Submit your wallpapers for Fedora 19! (Deadline extension, too!)

You may have seen Gnokii’s call for Fedora 19 wallpaper submissions a few weeks ago. We are still accepting supplemental wallpapers, and have extended the deadline from March 31 to April 10th! There’s a few guidelines you must follow in making your submissions – they have to be under a free license, they have to be at least a certain minimum resolution, and in a certain format, among other things. Gnokii’s blog post on submitting supplemental wallpapers covers these in detail. To submit, you simply upload your submission to the Fedora 19 Supplemental Wallpapers page on Fedora’s wiki. It’s that simple! We’re really looking forward to see your submissions. 🙂 Submit your wallpaper now!

Improving the Fedora boot experience

If you’re subscribed to Fedora’s devel list, then you probably noticed this thread about improving Fedora’s boot experience explode over the past two days. So I have this thing on my desk at Red Hat that basically defines a simple design process. (Yes, it also uses the word ‘ideate’ and yes, it sounds funny but it is a real word apparently!) While the mailing list thread on the topic at this point is high-volume and a bit chaotic, there is a lot of useful information and suggestions in there that I think could be pulled into a design process and sorted out. So I took 3 hours (yes, 3 hours) this morning to wade through the thread and attempt to do this. 1. Define the problem What problem(s) are we actually trying to solve in the boot process? You have to know what you’re trying to solve – then you’ll know whether or not a given solution will fix the problem, and you’ll also know later on how to evaluate (after the work is done) whether or not you actually fixed the problem. So what exactly is the problem with Fedora’s boot experience? Here is the high-level problem: Fedora 18’s …

RAID Re-do for Anaconda

Remix of Cartoon Rattlesnake by Sirrob01, Spray Paint in Action by Guillaume W., and Tango Drive Hard Disk by Warszawianka on OpenClipArt. Yes, that is a snake spraying RAID onto a pile of disks. So I think out of all of the feedback we got about the Anaconda UI redesign, the one piece of the UI that’s received the most negative feedback is the RAID configuration piece of the custom partitioning UI. The designs for how this UI ended up getting implemented in Fedora 18 was posted to this blog in December 2011. I really wish we’d received the level of feedback we received post F18-Beta and post F18-GA at that point, so the design could have been modified before it was implemented! That being said – I’m not placing blame with anybody but myself – I got this design wrong, and for that I am sincerely sorry. The initial design The idea behind the initial design was to not have a simple dropdown with a list of RAID numbers, because we found in our research even trained sysadmins don’t tend to remember what every single RAID level means or which one is best for which situations. When you don’t …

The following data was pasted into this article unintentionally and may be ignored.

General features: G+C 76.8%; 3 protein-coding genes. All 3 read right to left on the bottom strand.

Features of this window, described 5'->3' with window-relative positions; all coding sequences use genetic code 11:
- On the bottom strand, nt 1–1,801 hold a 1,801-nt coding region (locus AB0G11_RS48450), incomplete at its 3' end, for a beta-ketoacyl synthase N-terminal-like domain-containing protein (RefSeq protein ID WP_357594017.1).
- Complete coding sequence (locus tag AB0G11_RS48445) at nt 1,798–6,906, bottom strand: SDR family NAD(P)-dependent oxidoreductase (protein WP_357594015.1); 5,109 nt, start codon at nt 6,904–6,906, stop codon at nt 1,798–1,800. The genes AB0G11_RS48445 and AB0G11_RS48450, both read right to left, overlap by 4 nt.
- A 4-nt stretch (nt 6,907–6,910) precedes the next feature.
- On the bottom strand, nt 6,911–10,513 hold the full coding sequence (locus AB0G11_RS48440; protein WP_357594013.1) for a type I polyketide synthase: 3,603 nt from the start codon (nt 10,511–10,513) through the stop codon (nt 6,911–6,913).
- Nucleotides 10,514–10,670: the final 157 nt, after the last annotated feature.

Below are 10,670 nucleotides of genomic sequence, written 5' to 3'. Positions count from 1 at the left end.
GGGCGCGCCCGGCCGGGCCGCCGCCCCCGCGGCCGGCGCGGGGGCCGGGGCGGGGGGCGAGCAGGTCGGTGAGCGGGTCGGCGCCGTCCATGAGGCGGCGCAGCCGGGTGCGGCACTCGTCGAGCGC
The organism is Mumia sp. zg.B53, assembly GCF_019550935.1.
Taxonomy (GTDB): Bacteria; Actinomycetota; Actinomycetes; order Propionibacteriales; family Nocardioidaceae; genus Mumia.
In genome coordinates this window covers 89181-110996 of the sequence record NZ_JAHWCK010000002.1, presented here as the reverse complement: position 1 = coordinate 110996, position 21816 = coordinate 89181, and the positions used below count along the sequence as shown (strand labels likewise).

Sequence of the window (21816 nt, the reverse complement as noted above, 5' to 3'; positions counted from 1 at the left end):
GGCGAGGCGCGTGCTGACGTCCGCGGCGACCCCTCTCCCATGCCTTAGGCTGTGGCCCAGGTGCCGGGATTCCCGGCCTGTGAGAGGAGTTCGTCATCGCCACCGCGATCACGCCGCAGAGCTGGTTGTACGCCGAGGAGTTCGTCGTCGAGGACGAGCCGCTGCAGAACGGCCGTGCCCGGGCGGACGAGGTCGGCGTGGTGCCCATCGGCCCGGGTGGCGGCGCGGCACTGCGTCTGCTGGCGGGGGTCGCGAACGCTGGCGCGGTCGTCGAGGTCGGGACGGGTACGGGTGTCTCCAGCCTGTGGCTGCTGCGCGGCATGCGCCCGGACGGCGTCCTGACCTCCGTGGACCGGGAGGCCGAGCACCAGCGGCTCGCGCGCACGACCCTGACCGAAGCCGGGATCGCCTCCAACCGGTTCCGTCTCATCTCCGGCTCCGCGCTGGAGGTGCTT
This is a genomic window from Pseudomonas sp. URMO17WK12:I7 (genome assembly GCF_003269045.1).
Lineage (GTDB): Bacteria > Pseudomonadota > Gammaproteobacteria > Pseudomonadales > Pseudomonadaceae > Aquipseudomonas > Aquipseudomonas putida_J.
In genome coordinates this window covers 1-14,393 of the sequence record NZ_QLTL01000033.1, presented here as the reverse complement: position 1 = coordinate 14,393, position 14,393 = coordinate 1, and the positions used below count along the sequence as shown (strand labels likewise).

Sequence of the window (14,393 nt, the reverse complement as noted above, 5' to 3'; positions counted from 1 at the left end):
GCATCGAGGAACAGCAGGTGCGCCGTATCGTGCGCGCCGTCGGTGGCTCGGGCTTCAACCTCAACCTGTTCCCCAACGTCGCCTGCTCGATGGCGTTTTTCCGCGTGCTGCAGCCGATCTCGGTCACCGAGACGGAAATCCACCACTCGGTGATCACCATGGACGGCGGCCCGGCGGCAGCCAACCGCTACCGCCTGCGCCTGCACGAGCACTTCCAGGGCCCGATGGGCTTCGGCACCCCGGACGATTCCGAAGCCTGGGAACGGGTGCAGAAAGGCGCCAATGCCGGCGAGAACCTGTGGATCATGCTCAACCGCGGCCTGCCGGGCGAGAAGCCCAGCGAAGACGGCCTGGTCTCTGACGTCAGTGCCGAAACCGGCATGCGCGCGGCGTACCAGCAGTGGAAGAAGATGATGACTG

Refreshing storage in Anaconda

Remixed version of bottles by Tomas Arad on OpenClipArt. You must be thinking: “What do you mean by refreshing storage? I didn’t think you could drink storage?” No, sad to say, this blog post isn’t about the type of refreshment you get from a crisp cold glass of Anaconda Cola (yum!) It’s about the action of manually refreshing anaconda’s view on the storage configuration it’s working with. Why would you want to do that? Let’s step back a second first. The custom partitioning tool in Anaconda (Fedora’s installer) still has a lot of rough edges to the design in Fedora 18 GA. The Anaconda team has been putting a lot of work into improving it in their Fedora 19 branch. We’ve got a ton of bugs, thoughtful (and some not so thoughtful 🙂 ) comments from forums and blogposts, and some preliminary anaconda usability test data! (You’ll be hearing a lot more about that last bit soon, don’t worry! 🙂 ) The team has pored over all of this information and has had a number of brainstorming sessions and discussions on how to address the identified issues, both over IRC, the mailing list, in bugs directly, and in person. The …